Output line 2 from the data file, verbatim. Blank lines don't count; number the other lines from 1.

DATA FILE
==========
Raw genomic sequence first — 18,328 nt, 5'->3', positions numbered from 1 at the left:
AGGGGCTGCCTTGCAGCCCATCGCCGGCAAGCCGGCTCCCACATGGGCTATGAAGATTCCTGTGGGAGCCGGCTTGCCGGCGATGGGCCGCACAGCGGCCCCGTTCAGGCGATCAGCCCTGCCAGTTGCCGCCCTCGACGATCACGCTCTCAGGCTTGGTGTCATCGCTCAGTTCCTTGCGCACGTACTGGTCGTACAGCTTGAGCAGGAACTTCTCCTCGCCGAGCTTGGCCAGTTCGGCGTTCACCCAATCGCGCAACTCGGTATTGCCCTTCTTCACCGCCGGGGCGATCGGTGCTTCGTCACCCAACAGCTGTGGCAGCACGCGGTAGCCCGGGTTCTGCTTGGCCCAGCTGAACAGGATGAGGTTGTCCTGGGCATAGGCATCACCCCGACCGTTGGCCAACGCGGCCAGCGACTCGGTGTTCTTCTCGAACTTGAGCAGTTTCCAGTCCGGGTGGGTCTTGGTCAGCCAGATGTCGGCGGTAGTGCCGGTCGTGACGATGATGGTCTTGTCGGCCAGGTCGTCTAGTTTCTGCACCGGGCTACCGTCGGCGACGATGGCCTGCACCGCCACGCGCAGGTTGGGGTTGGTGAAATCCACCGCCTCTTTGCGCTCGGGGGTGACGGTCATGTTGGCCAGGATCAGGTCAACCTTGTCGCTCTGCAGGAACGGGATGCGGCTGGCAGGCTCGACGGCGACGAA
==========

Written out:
AGGGGCTGCCTTGCAGCCCATCGCCGGCAAGCCGGCTCCCACATGGGCTATGAAGATTCCTGTGGGAGCCGGCTTGCCGGCGATGGGCCGCACAGCGGCCCCGTTCAGGCGATCAGCCCTGCCAGTTGCCGCCCTCGACGATCACGCTCTCAGGCTTGGTGTCATCGCTCAGTTCCTTGCGCACGTACTGGTCGTACAGCTTGAGCAGGAACTTCTCCTCGCCGAGCTTGGCCAGTTCGGCGTTCACCCAATCGCGCAACTCGGTATTGCCCTTCTTCACCGCCGGGGCGATCGGTGCTTCGTCACCCAACAGCTGTGGCAGCACGCGGTAGCCCGGGTTCTGCTTGGCCCAGCTGAACAGGATGAGGTTGTCCTGGGCATAGGCATCACCCCGACCGTTGGCCAACGCGGCCAGCGACTCGGTGTTCTTCTCGAACTTGAGCAGTTTCCAGTCCGGGTGGGTCTTGGTCAGCCAGATGTCGGCGGTAGTGCCGGTCGTGACGATGATGGTCTTGTCGGCCAGGTCGTCTAGTTTCTGCACCGGGCTACCGTCGGCGACGATGGCCTGCACCGCCACGCGCAGGTTGGGGTTGGTGAAATCCACCGCCTCTTTGCGCTCGGGGGTGACGGTCATGTTGGCCAGGATCAGGTCAACCTTGTCGCTCTGCAGGAACGGGATGCGGCTGGCAGGCTCGACGGCGACGAA